< 'Futures' Exhibit Looks at Possibilities
By Gregory Stachel
19 December 2021

The "Futures" exhibit at the Smithsonian Institution in Washington, D.C., gives viewers a look at what may happen in the years to come. It is open November 20, 2021 through July 6, 2022.

The exhibit opened as part of the 175th anniversary of the Smithsonian. It is being held at the Arts and Industries Building, which reopened in November after being closed for almost 20 years.

These children are working together to create their perfect town of the future with input from computer intelligence. (Deborah Block/VOA)
These children are working together to create their perfect town of the future with input from computer intelligence. (Deborah Block/VOA)

With more than 150 ideas, improvements, technologies and historical pieces, the installation permits viewers to think about how they will live in the future.

Some of those exhibits include how human remains can be put to good ecological use by using them to grow a tree. Another is a "taxi," but unlike a normal car, it flies, and it can fly itself.

The Virgin Hyperloop is also exhibited. It is a futuristic transport tube that could become a new form of train-like transportation. Virgin said on its hyperloop website that it could have "a lower environmental impact" than other forms of mass transportation. Virgin said it could transport people at speeds of more than 1,000 kph.

The exhibit also provides chances for thought by looking back to past technological improvements, like an 1800s experimental telephone.

The exhibit was designed by the Lab of Rockwell Group, a building and exhibit design firm in New York.

David Tracy is the director of creative technology at Rockwell. He said, "The exhibition opens up many different possible forms that the future can take..." The exhibits are several, small looks at possible futures.

The company designed the newest technology installations called beacons. They have questions that help "... people's imaginations and get them to think about the kind of future they want to see," Tracy told VOA.

Tracy said to answer the questions, people use hand movements, holding their hand over an answer. This provides health and safety measures since people do not have to touch anything.

Not surprisingly, there are more questions than answers.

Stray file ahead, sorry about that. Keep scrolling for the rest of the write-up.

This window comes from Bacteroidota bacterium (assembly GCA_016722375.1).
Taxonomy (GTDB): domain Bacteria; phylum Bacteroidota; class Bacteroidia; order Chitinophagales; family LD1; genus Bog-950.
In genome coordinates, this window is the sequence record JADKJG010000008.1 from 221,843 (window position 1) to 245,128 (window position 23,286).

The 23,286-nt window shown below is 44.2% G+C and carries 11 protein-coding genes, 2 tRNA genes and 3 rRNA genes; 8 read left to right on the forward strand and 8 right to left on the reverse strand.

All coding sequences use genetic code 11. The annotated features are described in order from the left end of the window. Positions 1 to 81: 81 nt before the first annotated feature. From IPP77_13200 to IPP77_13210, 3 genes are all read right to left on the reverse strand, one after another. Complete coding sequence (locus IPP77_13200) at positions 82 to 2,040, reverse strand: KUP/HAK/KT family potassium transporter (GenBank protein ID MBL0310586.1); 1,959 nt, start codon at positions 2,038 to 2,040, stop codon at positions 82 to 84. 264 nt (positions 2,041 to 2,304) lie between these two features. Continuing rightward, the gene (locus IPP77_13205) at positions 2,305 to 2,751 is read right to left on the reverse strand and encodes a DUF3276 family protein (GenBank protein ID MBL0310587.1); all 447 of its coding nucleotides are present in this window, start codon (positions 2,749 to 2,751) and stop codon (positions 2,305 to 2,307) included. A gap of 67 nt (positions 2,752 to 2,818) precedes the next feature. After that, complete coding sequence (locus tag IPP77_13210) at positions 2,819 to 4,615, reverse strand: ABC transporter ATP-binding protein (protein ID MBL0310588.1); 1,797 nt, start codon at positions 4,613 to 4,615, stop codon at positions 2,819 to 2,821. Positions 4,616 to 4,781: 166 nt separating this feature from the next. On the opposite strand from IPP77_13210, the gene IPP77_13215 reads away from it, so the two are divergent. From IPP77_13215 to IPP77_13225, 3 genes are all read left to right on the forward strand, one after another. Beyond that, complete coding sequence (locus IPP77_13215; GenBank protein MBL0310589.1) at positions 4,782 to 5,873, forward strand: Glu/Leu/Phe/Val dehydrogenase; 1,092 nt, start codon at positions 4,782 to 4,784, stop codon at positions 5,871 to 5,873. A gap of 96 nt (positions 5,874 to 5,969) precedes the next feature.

Jane McGonigal is the director of game research and development at the Institute for the Future in Palo Alto, California. She said it's difficult for people "to imagine how the future may be different and the technologies that might make it different."

McGonigal told VOA she provided the questions for visitors to help them imagine the future more clearly.

One question asks viewers when they think moon tourism will happen. Another looks at what the future might be like if meat does not come from an animal, but is grown in a laboratory.

Viewer Raj Goel from New York got a taste of what that might be like as he looked at an exhibit that was set up like a store with possible food in the future.

Goel said he is concerned about meat being grown in a lab. But he said he liked the idea of mushrooms, a plant-like food, being used as a sort of meatless meat.

Goel said "Futures" makes him feel a bit like he's walked into a science movie.

He said he was hopeful "because many things I saw here made me think the future is bright."

I'm Gregory Stachel.

Deborah Block reported this story for Voice of America. Gregory Stachel adapted it for VOA Learning English. Susan Shand was the editor.

Words in This Story

exhibit n. an object or a collection of objects that have been put out in a public space for people to look at

installation – n. a work of art that usually has several parts (such as a sculpture, lights, and sound) and that is usually shown in a large space

taxi – n. a car that carries passengers to a place for an amount of money that is based on the distance traveled

impact n. a powerful or major influence or effect

tourism n. the activity of traveling to a place for pleasure

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